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Late Effects



Ovarian Damage


Any cytotoxic therapy such as radiation therapy (RT) and chemotherapy can damage the ovaries and deplete the oocyte pool, causing:

  • Primary ovarian failure:
    • If pre-pubertal at the time of therapy this will lead to:
      • Impaired development of secondary sexual characteristics
      • Primary amenorrhea
    • If post-pubertal at the time of therapy:
      • Menstrual irregularities and secondary amenorrhea (absence of menstruation)
      • Infertility
      • Premature menopause and symptoms of estrogen deficiency
      • Early onset of significant osteoporosis
      • night sweats, hot flashes
      • vaginal dryness (atrophy)


RT induced ovarian damage

RT to the abdomen, pelvis, whole body radiotherapy (TBI) or craniospinal RT can significantly damage the ovaries.

Radiation causes:

  • Decrease in ovarian follicles
  • Impaired follicular maturation
  • Cortical fibrosis and atrophy
  • Generalized hypoplasia
  • Hyalinization of the capsule

Females treated before puberty (pre-pubertal) have a greater number of oocytes than after puberty (post-pubertal) females; therefore, girls treated in the prepubertal stage have a better change at retaining fertility.


Effect on fertility depends on:

  • Dose of RT received by ovaries:
    • The dose of RT needed to destroy 50% of the oocytes = LD50
    • Oocytes are very sensitive with an LD 50 of < 2 Gy4
  • Number of follicles present at the time of treatment (therefore the age of the patient at the time of therapy is important)
    • The number of primordial follicles at the time of treatment and the dose of RT will determine the “window of fertility” and the age at which menopause will occur
    • Mathematical models can be used to predict when menopause will occur
    • Teenagers are more at risk than younger children


Doses of 10-20 Gy will halt ovarian function at any age


Chemotherapy induced ovarian damage:

Table: Gonadotoxic chemotherapeutic agents in females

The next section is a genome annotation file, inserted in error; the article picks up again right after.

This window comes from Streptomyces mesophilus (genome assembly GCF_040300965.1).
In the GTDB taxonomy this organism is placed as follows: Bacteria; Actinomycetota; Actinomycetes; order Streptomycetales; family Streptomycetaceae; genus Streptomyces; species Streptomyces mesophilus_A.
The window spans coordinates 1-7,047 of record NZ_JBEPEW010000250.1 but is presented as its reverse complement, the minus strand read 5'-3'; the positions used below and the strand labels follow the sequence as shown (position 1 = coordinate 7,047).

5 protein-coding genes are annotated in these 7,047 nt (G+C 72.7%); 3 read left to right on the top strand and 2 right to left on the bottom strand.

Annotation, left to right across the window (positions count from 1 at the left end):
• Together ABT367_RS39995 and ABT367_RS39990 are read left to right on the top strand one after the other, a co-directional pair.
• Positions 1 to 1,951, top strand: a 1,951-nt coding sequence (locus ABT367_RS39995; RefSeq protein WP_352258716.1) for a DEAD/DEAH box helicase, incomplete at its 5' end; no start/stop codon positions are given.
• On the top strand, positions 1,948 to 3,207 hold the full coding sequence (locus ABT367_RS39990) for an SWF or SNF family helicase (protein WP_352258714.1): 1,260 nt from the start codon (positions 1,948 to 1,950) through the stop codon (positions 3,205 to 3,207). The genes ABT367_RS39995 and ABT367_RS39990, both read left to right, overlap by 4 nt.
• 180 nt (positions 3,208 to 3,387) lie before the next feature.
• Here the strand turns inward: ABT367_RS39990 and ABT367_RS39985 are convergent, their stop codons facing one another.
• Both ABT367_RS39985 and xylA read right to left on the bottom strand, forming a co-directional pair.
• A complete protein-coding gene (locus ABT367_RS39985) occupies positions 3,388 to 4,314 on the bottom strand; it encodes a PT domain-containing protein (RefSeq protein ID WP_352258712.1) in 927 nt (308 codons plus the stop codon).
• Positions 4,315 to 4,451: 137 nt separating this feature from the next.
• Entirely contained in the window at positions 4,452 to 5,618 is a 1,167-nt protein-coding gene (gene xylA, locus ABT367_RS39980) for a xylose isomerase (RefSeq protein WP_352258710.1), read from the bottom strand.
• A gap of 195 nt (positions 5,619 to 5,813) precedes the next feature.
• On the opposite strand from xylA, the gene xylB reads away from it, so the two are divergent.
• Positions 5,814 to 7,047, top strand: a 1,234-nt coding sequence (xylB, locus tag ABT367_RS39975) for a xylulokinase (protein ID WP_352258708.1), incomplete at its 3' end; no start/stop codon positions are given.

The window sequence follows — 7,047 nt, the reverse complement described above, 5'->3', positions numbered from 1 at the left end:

High risk

Moderate risk

Alkylating agents
    • Procarbazine
    • Cyclophosphamide
    • Ifosfamide
    • Nitrosoureas (CCNU, BCNU)
    • Melphalan
    • Busulphan

Platinum agents






Non-classical alkylators:

  • Dacarbazine
  • Temazolamide



The effect of chemotherapy on ovarian function is dependent on the agent and the dose.

The effects of chemotherapy are more pronounced in post-pubertal females.

Therapy with both RT and chemotherapy increases the risk of infertility.


The Childhood Cancer Survivor Study (CCSS) looked at the fertility rates of 5-year survivors (female) of childhood cancer and compared them with a cohort of randomly selected siblings using a survey5. There were 5,149 female CCSS participants.

  • The overall relative risk (RR) for survivors of ever being pregnant was 0.81
  • Patients were much less likely ever to have been pregnant if they received:
    • An ovarian/uterine RT dose greater than 5 Gy.
    • A summed alkylating agent dose (AAD) score of three or four.
    • Treated with lomustine or cyclophosphamide.

This large study demonstrated that fertility is decreased among female survivors of childhood cancer.

After TBI (low dose whole body RT) combined with alkylating chemotherapy prior to bone marrow transplant leads to infertility in at least 90% of patients.


Surgery induced ovarian damage:

Removal of both ovaries (bilateral oophorectomy) always leads to ovarian failure.

Removal of one ovary is associated with a risk of early menopause.




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